I have spoken at a number of Internet marketing, online business and personal development conferences. I will go more in depth on these events in another entry, but for now I want to focus on an experience that I had.

I was at an event a couple years ago and was accompanied by one of my employees.

The event was such that the people attending paid very little to be there. The speakers were to deliver quality content and end their presentation with an opportunity for the attendees to purchase their product or service.

There is nothing wrong with this model. It allows people to learn something new and consider if they want to learn more. It allows speakers an opportunity to get in front of an audience and present valuable content. Of course, it also allows the speaker to sell his or her product.

Anyhow, at this one particular conference I was outside the room with my associate. We were speaking to the promoter of the event and asked him how things were going in the room. That kind of question means "how is the content and are people investing in product." In order for a conference like this to be a win/win for all both need to occur.

My associate and I were stunned when the promoter told us that the attendees to his event were always looking for the next big thing and that it was like he was selling crack to them... providing their next fix. He made it clear that he didn't expect them ever to make any money and he was fine with that.

I couldn't believe what I was hearing. I lost a lot of respect for this person that day.

This attitude can be found in spots throughout the Internet marketing space. I'm not saying it is everywhere. It is rare. But it does exist.

3) Bonus offers to make more sales as an affiliate

It is common for marketers to have affiliates compete to see who can make the most sales during their product launch. They will frequently rank the affiliates each day so everyone can see who is winning and prizes will be awarded based on final standings.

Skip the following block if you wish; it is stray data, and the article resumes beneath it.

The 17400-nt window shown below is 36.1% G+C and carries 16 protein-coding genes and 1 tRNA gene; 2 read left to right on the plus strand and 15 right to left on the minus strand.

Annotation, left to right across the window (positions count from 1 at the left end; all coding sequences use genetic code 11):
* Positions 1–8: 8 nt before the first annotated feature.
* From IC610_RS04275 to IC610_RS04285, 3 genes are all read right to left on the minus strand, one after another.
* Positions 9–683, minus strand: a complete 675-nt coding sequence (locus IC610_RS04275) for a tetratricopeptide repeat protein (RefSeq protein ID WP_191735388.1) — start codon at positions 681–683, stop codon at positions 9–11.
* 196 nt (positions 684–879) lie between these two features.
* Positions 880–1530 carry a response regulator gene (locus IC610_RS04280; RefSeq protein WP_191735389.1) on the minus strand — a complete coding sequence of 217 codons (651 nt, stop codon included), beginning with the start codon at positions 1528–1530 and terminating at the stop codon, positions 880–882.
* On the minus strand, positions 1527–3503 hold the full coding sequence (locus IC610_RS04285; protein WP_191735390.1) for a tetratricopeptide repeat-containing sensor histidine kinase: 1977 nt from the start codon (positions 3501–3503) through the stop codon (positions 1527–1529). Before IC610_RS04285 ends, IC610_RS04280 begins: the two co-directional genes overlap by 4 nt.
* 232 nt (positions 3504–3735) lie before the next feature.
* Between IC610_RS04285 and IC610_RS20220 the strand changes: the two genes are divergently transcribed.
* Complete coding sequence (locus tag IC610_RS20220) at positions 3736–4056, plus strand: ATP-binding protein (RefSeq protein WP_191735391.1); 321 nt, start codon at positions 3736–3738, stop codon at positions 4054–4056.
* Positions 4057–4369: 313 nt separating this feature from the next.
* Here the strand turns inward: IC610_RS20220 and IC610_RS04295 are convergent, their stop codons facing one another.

I think healthy competition is a good thing and I see nothing wrong with having a sales contest. Corporations have contests among their sales teams all the time. I've offered prizes to affiliates in the past. It provides them with incentive to promote my product.

But I draw the line at affiliate bonus offers.

The merchant selling the product will ask affiliates to provide a bonus for customers who purchase their product through the affiliates link. The idea is that more people will buy through my affiliate link if I offer them an attractive bonus, thereby earning me more affiliate commissions.

I think I did this for another marketer's promotion one time, several years ago. I gave away a free copy of one of my ebooks for customers who purchased through my link.

But many marketers will offer bonuses with high perceived value. I've seen people give away their high-end products to incentivize customers to purchase through their link.

I have found this puzzling because some people are willing to completely devalue their own products in order to make more sales of someone else's product.

I have refused to play this game.